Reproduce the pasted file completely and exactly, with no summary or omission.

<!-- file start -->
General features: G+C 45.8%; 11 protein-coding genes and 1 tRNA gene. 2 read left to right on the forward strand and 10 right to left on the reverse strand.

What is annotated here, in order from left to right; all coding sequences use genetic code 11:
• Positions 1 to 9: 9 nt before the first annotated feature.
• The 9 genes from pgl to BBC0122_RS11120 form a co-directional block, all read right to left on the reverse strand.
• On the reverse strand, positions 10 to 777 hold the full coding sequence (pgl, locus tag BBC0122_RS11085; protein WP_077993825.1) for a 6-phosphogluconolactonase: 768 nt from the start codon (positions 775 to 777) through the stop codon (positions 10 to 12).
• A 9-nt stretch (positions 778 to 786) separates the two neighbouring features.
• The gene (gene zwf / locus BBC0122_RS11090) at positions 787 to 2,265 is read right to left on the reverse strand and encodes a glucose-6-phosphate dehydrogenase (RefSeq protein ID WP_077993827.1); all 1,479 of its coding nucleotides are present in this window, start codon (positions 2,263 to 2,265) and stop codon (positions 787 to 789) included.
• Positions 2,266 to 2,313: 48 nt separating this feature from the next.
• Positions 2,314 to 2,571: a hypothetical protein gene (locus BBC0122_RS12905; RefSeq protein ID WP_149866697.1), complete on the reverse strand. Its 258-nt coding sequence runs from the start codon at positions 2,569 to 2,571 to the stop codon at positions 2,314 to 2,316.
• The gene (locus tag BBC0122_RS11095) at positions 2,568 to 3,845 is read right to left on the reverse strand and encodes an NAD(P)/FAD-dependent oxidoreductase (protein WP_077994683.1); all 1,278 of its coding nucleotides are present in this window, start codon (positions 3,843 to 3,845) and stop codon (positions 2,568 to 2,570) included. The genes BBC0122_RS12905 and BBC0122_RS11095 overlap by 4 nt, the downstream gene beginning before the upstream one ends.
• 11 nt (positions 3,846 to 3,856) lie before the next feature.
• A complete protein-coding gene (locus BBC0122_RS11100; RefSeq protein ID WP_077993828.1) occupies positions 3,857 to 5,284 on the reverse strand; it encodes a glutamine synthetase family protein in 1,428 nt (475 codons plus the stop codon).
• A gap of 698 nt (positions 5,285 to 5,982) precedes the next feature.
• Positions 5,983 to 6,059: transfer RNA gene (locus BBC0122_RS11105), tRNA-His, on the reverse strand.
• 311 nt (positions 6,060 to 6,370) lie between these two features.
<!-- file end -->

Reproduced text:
General features: G+C 45.8%; 11 protein-coding genes and 1 tRNA gene. 2 read left to right on the forward strand and 10 right to left on the reverse strand.

What is annotated here, in order from left to right; all coding sequences use genetic code 11:
• Positions 1 to 9: 9 nt before the first annotated feature.
• The 9 genes from pgl to BBC0122_RS11120 form a co-directional block, all read right to left on the reverse strand.
• On the reverse strand, positions 10 to 777 hold the full coding sequence (pgl, locus tag BBC0122_RS11085; protein WP_077993825.1) for a 6-phosphogluconolactonase: 768 nt from the start codon (positions 775 to 777) through the stop codon (positions 10 to 12).
• A 9-nt stretch (positions 778 to 786) separates the two neighbouring features.
• The gene (gene zwf / locus BBC0122_RS11090) at positions 787 to 2,265 is read right to left on the reverse strand and encodes a glucose-6-phosphate dehydrogenase (RefSeq protein ID WP_077993827.1); all 1,479 of its coding nucleotides are present in this window, start codon (positions 2,263 to 2,265) and stop codon (positions 787 to 789) included.
• Positions 2,266 to 2,313: 48 nt separating this feature from the next.
• Positions 2,314 to 2,571: a hypothetical protein gene (locus BBC0122_RS12905; RefSeq protein ID WP_149866697.1), complete on the reverse strand. Its 258-nt coding sequence runs from the start codon at positions 2,569 to 2,571 to the stop codon at positions 2,314 to 2,316.
• The gene (locus tag BBC0122_RS11095) at positions 2,568 to 3,845 is read right to left on the reverse strand and encodes an NAD(P)/FAD-dependent oxidoreductase (protein WP_077994683.1); all 1,278 of its coding nucleotides are present in this window, start codon (positions 3,843 to 3,845) and stop codon (positions 2,568 to 2,570) included. The genes BBC0122_RS12905 and BBC0122_RS11095 overlap by 4 nt, the downstream gene beginning before the upstream one ends.
• 11 nt (positions 3,846 to 3,856) lie before the next feature.
• A complete protein-coding gene (locus BBC0122_RS11100; RefSeq protein ID WP_077993828.1) occupies positions 3,857 to 5,284 on the reverse strand; it encodes a glutamine synthetase family protein in 1,428 nt (475 codons plus the stop codon).
• A gap of 698 nt (positions 5,285 to 5,982) precedes the next feature.
• Positions 5,983 to 6,059: transfer RNA gene (locus BBC0122_RS11105), tRNA-His, on the reverse strand.
• 311 nt (positions 6,060 to 6,370) lie between these two features.